First signals from WSPR on the Eee PC

Soon after I got interested in WSPR, I was interested in the idea of running it on my Asus Eee PC netbook. Partly because running a desktop PC and an Elecraft K3/100 all day was consuming a lot of power just to generate a 1W signal. And partly because in any case, I was interested in using WSPR to test the effectiveness of some portable antennas, which needs to be done out of doors.

Unfortunately I could not get WSPR to run on the Eee PC. My work laptop runs a similar Linux distribution to the Eee PC so I downloaded the WSPR source code and tried to compile it following OH2GQC's instructions. I didn't have too high expectations of success as compiling complex Linux applications is a nightmare - one of the reasons why my shack PC has reverted back to Windows XP - but I didn't expect to be thwarted so early in the process, by being told there was no FORTRAN compiler even though I had just installed one.

I tried to run the WSPR Windows applications under Wine, the Windows compatibility layer for Linux, but that didn't work either. The Windows GUI version WSPR 1.0 spewed out a lot of Python-related errors to the console and then quit. The old command line version 0.3 - still available from K1JT's site - did work, at least I heard the audio tone coming out of the speaker, but it was subject to a lot of clicky interruptions, I suspect due to the underpowered Eee PC not keeping the sound card buffers topped up with audio samples.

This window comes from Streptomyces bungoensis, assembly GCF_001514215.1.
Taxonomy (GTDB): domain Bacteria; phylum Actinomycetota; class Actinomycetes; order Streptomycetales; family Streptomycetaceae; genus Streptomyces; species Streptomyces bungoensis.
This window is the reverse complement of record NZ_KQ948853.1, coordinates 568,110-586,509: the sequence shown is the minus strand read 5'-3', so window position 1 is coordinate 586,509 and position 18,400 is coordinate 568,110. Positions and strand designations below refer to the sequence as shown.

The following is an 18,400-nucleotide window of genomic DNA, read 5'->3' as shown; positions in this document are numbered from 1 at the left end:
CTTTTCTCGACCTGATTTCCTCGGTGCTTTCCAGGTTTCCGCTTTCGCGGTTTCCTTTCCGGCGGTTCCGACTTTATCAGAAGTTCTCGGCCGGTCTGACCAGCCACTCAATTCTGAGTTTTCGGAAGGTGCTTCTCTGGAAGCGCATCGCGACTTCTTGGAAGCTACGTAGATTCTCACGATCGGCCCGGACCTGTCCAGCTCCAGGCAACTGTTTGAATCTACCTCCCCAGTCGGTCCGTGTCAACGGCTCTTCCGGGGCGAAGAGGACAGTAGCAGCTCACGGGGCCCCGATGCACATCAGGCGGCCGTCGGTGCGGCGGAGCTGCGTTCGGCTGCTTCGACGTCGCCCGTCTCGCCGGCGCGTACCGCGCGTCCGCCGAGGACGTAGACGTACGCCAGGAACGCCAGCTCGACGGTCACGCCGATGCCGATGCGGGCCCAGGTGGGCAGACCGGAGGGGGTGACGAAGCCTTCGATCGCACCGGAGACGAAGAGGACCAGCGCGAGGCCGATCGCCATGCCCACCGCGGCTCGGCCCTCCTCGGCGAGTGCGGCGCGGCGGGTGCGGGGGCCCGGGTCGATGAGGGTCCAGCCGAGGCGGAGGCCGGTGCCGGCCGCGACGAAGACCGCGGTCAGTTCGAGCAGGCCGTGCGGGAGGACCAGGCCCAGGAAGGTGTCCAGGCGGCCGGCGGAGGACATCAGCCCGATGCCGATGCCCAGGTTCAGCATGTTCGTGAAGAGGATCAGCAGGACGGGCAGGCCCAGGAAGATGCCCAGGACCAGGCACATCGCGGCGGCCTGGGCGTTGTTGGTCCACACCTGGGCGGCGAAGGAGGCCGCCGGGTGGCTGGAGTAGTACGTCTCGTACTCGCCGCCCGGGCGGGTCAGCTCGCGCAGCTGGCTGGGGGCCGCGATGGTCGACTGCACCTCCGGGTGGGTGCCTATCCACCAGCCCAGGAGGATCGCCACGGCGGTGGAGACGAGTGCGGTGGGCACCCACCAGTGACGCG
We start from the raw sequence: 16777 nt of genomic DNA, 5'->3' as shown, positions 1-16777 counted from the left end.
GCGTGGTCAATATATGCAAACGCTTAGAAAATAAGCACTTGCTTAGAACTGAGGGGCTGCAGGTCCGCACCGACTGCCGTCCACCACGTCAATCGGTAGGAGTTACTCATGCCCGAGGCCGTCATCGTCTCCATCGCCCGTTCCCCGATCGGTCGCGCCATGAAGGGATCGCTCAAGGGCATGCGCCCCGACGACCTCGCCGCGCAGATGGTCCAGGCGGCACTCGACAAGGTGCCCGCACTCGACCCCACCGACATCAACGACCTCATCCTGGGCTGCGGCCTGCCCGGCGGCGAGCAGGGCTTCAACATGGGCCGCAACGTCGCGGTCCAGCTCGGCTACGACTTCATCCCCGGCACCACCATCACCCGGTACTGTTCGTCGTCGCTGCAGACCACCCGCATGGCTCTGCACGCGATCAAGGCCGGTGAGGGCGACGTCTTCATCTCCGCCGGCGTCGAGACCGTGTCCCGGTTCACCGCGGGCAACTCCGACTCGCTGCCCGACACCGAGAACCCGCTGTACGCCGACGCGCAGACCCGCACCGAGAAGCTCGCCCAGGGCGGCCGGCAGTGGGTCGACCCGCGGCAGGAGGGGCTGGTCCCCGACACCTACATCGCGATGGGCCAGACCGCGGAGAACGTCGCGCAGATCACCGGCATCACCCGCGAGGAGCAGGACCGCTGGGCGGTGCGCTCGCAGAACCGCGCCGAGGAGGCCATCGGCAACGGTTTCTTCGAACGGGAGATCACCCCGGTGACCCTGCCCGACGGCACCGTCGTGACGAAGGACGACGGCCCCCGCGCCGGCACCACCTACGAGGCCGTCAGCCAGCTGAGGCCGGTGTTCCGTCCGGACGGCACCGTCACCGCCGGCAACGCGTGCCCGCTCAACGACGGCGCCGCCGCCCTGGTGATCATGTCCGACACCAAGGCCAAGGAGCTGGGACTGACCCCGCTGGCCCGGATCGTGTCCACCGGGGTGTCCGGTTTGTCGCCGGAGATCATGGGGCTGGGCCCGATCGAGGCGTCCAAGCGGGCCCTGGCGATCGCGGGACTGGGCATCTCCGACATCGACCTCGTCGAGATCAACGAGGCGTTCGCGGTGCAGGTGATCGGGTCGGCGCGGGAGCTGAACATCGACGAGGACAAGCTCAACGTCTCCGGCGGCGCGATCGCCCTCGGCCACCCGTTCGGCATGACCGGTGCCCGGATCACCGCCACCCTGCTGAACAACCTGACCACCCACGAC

So I decided to write my own WSPR application which would run natively under Linux! After all, I had K1JT's source code and I knew a bit of FORTRAN! Well, it doesn't look so simple, but it will be an interesting exercise in understanding what goes on, as I have to convert it from FORTRAN to Pascal, to use in the open source Lazarus development system that I use.

I used the Windows WSPR.EXE to dump out a list of symbols for the beacon message "G4ILO IO84 30" as described in K1JT's Quick Start file, and then wrote a program to generate the audio signal from that. I then added control code to start the transmission at the start of a 2-minute segment, and to control the rig PTT using the serial port.

The result is on the air as I type this, with the Eee PC connected to my Elecraft K2. I can't receive WSPR signals with this program, of course. Nor can I transmit different text without using WSPR.EXE to generate a new list of symbols. Working out how to do that will probably keep me busy for the next few months!